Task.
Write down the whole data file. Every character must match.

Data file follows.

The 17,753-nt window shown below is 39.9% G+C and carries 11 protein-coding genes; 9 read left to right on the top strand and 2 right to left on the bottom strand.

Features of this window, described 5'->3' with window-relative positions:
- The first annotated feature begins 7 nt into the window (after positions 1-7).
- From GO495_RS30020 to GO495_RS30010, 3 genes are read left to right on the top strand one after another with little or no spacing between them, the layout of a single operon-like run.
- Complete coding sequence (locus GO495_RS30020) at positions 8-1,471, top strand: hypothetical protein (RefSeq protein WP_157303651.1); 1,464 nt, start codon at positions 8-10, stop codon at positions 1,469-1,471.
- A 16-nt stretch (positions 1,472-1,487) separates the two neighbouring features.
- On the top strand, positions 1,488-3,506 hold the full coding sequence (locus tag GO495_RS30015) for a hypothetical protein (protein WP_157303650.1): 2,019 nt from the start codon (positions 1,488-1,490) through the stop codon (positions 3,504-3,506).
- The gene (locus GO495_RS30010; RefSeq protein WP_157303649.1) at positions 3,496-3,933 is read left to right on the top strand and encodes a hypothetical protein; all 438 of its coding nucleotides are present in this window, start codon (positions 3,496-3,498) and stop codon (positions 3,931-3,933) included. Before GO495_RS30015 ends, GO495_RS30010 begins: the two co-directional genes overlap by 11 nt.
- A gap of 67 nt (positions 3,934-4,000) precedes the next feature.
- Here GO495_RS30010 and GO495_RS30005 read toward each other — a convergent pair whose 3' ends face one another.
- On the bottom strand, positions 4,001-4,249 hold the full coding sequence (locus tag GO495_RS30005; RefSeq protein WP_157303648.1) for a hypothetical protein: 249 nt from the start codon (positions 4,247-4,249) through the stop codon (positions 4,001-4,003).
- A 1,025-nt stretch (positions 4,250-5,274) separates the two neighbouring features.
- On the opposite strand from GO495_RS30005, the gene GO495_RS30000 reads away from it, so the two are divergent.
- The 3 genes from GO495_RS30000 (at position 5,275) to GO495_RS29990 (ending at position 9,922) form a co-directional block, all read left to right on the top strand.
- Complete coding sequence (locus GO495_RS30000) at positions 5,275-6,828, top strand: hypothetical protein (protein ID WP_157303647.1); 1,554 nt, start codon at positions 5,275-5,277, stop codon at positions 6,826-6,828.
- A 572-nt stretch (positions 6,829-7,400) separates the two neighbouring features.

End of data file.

The 17,753-nt window shown below is 39.9% G+C and carries 11 protein-coding genes; 9 read left to right on the top strand and 2 right to left on the bottom strand.

Features of this window, described 5'->3' with window-relative positions:
- The first annotated feature begins 7 nt into the window (after positions 1-7).
- From GO495_RS30020 to GO495_RS30010, 3 genes are read left to right on the top strand one after another with little or no spacing between them, the layout of a single operon-like run.
- Complete coding sequence (locus GO495_RS30020) at positions 8-1,471, top strand: hypothetical protein (RefSeq protein WP_157303651.1); 1,464 nt, start codon at positions 8-10, stop codon at positions 1,469-1,471.
- A 16-nt stretch (positions 1,472-1,487) separates the two neighbouring features.
- On the top strand, positions 1,488-3,506 hold the full coding sequence (locus tag GO495_RS30015) for a hypothetical protein (protein WP_157303650.1): 2,019 nt from the start codon (positions 1,488-1,490) through the stop codon (positions 3,504-3,506).
- The gene (locus GO495_RS30010; RefSeq protein WP_157303649.1) at positions 3,496-3,933 is read left to right on the top strand and encodes a hypothetical protein; all 438 of its coding nucleotides are present in this window, start codon (positions 3,496-3,498) and stop codon (positions 3,931-3,933) included. Before GO495_RS30015 ends, GO495_RS30010 begins: the two co-directional genes overlap by 11 nt.
- A gap of 67 nt (positions 3,934-4,000) precedes the next feature.
- Here GO495_RS30010 and GO495_RS30005 read toward each other — a convergent pair whose 3' ends face one another.
- On the bottom strand, positions 4,001-4,249 hold the full coding sequence (locus tag GO495_RS30005; RefSeq protein WP_157303648.1) for a hypothetical protein: 249 nt from the start codon (positions 4,247-4,249) through the stop codon (positions 4,001-4,003).
- A 1,025-nt stretch (positions 4,250-5,274) separates the two neighbouring features.
- On the opposite strand from GO495_RS30005, the gene GO495_RS30000 reads away from it, so the two are divergent.
- The 3 genes from GO495_RS30000 (at position 5,275) to GO495_RS29990 (ending at position 9,922) form a co-directional block, all read left to right on the top strand.
- Complete coding sequence (locus GO495_RS30000) at positions 5,275-6,828, top strand: hypothetical protein (protein ID WP_157303647.1); 1,554 nt, start codon at positions 5,275-5,277, stop codon at positions 6,826-6,828.
- A 572-nt stretch (positions 6,829-7,400) separates the two neighbouring features.